- Read your assignment
- Ask questions
- Choose a topic
- Refine your focus
- Ask a research question
- Generate keywords
What this guide is for
- This guide supports the research you will do in English 102.
- You can use this as a guide as you work through the process of collecting, evaluating, and citing sources.
- To begin, start by choosing which step of the research process you are at by using the quick links on the left side of the screen.
Before you start looking
Recap from English 101
Stop. Breathe. Read your assignment. If you don’t know what to research, then the first step is to look over the assignment for clues as to what your instructor wants you to write about. Try underlining or highlighting the specific requirements of the assignment to help you stay on track.
Ask questions. If anything is unclear, or if you are uncertain about anything, be sure to ask. As you work through this process, draw on the many resources available to you. You can attend your professor’s office hours, schedule an appointment with a librarian, and visit the campus Writing Center.
Choose a topic. Start big. If your topic hasn’t been assigned, choose something you’re interested in like a particular text, an author, or a larger theoretical concern. For example, if you want to write about the short story “Everyday Use,” you might start with that text, Alice Walker, or questions of identity.
Ask a research question. A reseach question is a question that you don't know the answer to when you begin your project. It should be a question that can, in theory, be answered as you conduct research. This is a precursor to your thesis statement.
Scholarly Vs. Popular
Where else to find things
Start with library databases.
It's like iTunes for research. A database is information that has been collected and organized to be easier to find.
Limiters help you narrow your search in a database. Check or uncheck these options to see only those sources you want or need.
- peer reviewed: This will give you only scholarly articles
- date range: See articles from before, after, or during certain years
- full-text: This makes sure that gives you the whole article
- related terms: Add terms to focus your search
Databases, like professors, have specializations. Consider your topic and select a broad subject area from our Database Finder that is closely related. Click on that subject (below, I clicked on the subject English) and scan through the suggested list of databases (as seen in the picture below the subject list) to find one or two that seem most likely to have the topic you need, in the format you need it in. For example, a newspaper database is not a good place to find scholarly or peer-reviewed articles since it only contains, well, newspapers.
Not sure what subject area fits? Try searching in the Academic Search Complete database, the world's largest academic database that searches thousands of journals and covers topics from most majors, to give you full-text results.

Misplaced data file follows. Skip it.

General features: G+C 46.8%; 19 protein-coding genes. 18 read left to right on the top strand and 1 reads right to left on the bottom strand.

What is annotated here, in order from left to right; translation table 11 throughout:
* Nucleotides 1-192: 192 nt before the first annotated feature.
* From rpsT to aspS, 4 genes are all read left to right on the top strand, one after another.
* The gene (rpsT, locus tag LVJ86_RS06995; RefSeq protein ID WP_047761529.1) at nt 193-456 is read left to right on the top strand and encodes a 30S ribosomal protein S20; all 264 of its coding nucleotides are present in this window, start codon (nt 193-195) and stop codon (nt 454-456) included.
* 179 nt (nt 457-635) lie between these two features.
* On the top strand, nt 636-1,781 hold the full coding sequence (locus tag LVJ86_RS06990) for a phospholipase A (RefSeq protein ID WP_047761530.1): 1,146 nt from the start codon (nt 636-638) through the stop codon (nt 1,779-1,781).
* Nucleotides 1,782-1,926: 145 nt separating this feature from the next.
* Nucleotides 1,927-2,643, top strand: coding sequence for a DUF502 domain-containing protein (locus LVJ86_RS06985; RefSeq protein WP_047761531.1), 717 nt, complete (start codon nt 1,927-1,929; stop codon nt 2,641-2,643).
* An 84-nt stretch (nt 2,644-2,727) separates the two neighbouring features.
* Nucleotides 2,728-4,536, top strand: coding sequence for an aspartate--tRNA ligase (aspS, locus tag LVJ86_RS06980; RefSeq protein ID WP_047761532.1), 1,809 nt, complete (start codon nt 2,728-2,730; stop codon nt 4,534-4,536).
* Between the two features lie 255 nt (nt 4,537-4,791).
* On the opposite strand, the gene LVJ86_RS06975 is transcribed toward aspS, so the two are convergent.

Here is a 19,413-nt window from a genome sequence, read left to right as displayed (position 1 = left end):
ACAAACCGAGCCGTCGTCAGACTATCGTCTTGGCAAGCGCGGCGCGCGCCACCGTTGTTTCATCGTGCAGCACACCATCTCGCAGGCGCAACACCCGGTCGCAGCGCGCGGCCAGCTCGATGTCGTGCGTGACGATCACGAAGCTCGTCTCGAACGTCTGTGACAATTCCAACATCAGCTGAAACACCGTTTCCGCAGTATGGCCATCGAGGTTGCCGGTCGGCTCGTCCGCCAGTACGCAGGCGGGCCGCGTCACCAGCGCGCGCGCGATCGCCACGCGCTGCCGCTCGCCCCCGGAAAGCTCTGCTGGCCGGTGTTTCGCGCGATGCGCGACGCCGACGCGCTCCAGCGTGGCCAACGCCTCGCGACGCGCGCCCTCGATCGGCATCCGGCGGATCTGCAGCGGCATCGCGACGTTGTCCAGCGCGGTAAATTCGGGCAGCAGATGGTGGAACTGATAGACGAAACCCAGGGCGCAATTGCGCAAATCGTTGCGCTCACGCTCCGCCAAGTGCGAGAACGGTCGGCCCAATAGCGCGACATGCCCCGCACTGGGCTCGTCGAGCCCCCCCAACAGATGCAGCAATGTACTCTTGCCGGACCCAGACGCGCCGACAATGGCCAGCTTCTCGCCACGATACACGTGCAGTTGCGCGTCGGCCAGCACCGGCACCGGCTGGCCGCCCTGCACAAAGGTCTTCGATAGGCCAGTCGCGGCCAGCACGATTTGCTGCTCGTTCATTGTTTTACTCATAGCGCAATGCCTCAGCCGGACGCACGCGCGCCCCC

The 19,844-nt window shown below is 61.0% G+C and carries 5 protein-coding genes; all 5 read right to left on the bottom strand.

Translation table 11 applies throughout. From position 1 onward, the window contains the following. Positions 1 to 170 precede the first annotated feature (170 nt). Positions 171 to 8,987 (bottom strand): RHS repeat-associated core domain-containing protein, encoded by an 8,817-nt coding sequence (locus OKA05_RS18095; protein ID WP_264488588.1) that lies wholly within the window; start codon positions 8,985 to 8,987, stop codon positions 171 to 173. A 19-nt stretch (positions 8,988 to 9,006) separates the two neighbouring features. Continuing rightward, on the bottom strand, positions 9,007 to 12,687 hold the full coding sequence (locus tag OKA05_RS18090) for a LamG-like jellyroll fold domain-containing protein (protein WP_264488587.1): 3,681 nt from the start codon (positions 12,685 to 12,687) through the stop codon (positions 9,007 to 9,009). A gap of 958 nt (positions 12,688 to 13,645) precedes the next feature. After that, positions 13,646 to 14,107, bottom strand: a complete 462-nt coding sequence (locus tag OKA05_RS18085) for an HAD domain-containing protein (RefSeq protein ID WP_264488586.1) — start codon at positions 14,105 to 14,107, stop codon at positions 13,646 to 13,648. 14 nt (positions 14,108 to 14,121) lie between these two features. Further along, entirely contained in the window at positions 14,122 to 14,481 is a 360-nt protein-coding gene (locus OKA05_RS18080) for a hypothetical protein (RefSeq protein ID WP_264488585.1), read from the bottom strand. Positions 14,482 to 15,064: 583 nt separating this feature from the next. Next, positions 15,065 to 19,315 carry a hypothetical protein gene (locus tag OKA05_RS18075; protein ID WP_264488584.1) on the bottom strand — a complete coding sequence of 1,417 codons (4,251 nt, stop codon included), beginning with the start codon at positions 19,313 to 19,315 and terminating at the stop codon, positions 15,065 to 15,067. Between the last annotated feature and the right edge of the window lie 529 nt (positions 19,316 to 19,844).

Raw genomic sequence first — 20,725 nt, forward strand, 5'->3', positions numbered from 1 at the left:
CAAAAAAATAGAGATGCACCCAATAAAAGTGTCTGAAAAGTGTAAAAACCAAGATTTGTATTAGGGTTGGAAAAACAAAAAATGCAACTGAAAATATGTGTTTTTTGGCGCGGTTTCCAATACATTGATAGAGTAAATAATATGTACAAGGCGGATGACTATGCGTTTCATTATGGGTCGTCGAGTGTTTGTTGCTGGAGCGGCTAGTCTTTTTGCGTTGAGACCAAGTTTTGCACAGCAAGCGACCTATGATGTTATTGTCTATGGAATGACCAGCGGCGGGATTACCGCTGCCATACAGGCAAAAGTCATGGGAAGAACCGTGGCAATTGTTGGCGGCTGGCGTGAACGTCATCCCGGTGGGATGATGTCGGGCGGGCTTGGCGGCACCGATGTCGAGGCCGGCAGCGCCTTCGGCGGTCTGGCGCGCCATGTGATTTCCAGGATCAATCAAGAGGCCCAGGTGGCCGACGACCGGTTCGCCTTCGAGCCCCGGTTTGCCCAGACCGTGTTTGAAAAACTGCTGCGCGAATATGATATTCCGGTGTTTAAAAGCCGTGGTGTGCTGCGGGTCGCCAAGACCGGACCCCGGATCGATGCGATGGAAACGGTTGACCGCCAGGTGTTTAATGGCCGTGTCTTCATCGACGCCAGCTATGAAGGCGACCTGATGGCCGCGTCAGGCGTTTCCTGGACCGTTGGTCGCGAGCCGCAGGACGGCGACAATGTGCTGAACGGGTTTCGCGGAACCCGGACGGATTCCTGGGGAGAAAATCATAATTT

What to do with the stuff you found, Part 1
- Look at the title. Does it look like it’s related to your topic?
- What can you tell about the authors? Do they look credible?
- Look all right so far? Read the abstract to be sure. If you can’t read the abstract because it uses weird words or complicated sentences, throw it away. It’s only useful if you can read it. If everything checks out, the source is probably good.
- Does it contain useful information that you can use? Can this source add to, challenge, or expand your thinking about this topic?
OR: Use this handy chart to evaluate pages you find on the web.
What to do with the stuff you found, Part 2
What does that mean? Research is a conversation. How does the source talk to you and other sources you've found?
Ask questions of the source. You started this when you first evaluated each source. Now take another look at your source and go deeper. What is the author's position on the topic? Do they acknowledge alternate views of the topic? Did they miss anything?
Consider how the strength of the source affects your argument. Feel free to agree or disagree with parts of the source. Sometimes a source you disagree with is a better source for you because you can address why your research shows it is questionable.
Citing. As always, give a hat tip to to your sources by citing them within the body of your paper and in the Works Cited at the end. To get a better sense of the nuts and bolts of citation, turn to The First-Year Composition Guide or look at the How to Cite Resources Research Guide. To master the citation process (or begin to master it, as it is quite complicated), turn to the MLA Handbook. It covers everything you will need to become an MLA style expert.